Cal Cybersecurity Research Fellows

Since 2019 CLTC has provided a Cal Cybersecurity Research Fellowship, made possible through the generous support of a Cal alumnus. The outsized results of these awards on both student recipients and research outcomes inspired CLTC to formalize a Cal Cybersecurity Research Fellowship Fund, inviting the broader community to directly support talented students like those profiled below: 2022 honorees Emma Lurie and Conor Gilsenan; 2021 honorees Tanu Kaushik and Ji Su Yoo; 2020 honoree Nathan Malkin; and the inaugural 2019 honoree, Matt Olfat.  

Team Kohana

2022-23 Fellows, UC Berkeley School of Information 

Kohana is a distributed deception technology focused on protecting cloud assets through adversary engagement. It is designed to help customers operationalize their MITRE Engage™ playbooks, operating with the adversary engagement premise that the adversary only needs to be wrong once for us to detect and deny cyber threats.

Emma Lurie

Emma Lurie

2022 Fellow, UC Berkeley School of Information 

How policy choices of platforms and government agencies shape the online election information infrastructure, and how related misinformation is linked to voter disenfranchisement — particularly among marginalized communities that already have historical distrust in the election process.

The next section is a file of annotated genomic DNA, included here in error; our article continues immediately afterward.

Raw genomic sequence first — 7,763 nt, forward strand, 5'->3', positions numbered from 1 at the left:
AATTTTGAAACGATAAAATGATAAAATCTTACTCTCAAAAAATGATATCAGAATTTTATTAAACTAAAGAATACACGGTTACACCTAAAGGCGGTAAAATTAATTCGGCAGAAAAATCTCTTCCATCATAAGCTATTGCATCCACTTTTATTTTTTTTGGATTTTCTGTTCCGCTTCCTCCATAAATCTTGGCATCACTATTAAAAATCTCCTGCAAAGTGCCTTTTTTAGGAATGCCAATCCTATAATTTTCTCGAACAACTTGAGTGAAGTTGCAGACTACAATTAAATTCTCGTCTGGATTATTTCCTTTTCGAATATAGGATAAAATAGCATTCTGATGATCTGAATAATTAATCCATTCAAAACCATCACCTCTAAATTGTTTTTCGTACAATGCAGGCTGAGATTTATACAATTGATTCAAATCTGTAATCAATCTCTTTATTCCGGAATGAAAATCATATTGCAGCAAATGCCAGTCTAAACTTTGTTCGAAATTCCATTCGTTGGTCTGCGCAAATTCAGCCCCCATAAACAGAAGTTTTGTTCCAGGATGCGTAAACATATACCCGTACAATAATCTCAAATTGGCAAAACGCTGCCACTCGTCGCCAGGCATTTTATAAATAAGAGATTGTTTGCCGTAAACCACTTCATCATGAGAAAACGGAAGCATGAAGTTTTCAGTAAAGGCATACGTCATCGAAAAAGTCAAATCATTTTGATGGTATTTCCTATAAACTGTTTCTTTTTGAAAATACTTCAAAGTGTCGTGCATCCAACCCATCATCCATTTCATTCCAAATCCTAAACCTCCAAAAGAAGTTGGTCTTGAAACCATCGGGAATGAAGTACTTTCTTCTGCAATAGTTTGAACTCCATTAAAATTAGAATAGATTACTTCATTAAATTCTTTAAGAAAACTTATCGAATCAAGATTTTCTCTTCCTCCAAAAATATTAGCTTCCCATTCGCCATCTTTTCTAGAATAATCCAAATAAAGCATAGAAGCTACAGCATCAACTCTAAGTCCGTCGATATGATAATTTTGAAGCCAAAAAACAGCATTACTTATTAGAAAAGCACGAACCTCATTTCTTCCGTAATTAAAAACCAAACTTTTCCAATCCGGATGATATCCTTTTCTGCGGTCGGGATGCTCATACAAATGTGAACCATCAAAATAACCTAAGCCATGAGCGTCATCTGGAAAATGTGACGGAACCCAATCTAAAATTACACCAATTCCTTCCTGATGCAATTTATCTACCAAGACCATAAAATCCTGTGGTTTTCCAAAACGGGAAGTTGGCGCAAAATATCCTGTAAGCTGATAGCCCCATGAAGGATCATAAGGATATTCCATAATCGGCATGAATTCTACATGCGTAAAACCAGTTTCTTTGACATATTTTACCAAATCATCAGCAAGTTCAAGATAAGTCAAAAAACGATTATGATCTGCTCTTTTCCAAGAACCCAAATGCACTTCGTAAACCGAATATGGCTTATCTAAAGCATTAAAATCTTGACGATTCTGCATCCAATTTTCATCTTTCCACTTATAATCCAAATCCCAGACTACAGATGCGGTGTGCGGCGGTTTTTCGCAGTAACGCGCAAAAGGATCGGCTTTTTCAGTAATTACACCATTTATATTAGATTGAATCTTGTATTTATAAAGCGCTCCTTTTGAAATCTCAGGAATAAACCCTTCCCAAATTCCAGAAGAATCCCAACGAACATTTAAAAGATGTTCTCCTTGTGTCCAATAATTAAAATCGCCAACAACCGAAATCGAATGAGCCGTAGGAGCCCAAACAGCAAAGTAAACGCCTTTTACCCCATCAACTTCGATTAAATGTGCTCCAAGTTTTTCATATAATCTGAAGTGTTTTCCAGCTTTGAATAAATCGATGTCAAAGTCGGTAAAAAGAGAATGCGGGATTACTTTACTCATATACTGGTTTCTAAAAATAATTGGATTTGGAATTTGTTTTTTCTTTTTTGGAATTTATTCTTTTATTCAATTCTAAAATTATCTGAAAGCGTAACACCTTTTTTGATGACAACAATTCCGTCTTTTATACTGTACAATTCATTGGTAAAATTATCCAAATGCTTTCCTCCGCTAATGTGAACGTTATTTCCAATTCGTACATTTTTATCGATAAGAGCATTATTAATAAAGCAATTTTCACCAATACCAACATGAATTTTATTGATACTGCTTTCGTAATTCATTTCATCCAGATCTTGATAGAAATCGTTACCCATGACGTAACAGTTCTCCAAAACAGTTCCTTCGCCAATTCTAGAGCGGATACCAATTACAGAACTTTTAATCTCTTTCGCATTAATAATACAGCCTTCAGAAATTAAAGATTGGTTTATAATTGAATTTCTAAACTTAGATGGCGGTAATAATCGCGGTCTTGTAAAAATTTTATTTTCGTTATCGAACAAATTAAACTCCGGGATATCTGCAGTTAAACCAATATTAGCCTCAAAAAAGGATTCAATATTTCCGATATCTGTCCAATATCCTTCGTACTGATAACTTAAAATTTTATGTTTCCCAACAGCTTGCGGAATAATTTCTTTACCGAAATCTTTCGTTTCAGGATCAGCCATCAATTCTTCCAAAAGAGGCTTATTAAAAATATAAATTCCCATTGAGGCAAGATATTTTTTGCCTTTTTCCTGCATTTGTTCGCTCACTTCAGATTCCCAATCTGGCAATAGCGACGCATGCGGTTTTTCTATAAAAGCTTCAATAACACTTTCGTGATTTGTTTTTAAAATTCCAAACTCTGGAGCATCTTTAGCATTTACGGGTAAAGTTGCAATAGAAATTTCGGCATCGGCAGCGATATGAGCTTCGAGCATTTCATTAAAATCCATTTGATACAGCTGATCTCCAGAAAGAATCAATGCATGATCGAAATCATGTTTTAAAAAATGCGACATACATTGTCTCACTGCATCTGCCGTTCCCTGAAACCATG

Conor Gilsenan

2022 Fellow, UC Berkeley Department of Electrical Engineering and Computer Sciences

Improving usability and account recovery mechanisms in adoption and acceptance of multi-factor authentication.

Tanu Kaushik

2021 Fellow, UC Berkeley School of Information

Understanding threats posed by adversarial machine learning and the detection, protection, response, and recovery mechanisms for known attack techniques.

Ji Su Yoo

2021 Fellow, UC Berkeley School of Information

How the message and identity of the messenger impacts reception of misinformation corrections.

Nathan Malkin

2020 Fellow, UC Berkeley Department of Electrical Engineering and Computer Sciences

Making the Internet of Things technology more private — and privacy controls more equitable — for marginalized groups.

Matt Olfat

2019 Fellow, UC Berkeley Department of Industrial Engineering and Operations Research

Detecting attacks on cyber-physical systems interacting with 5G.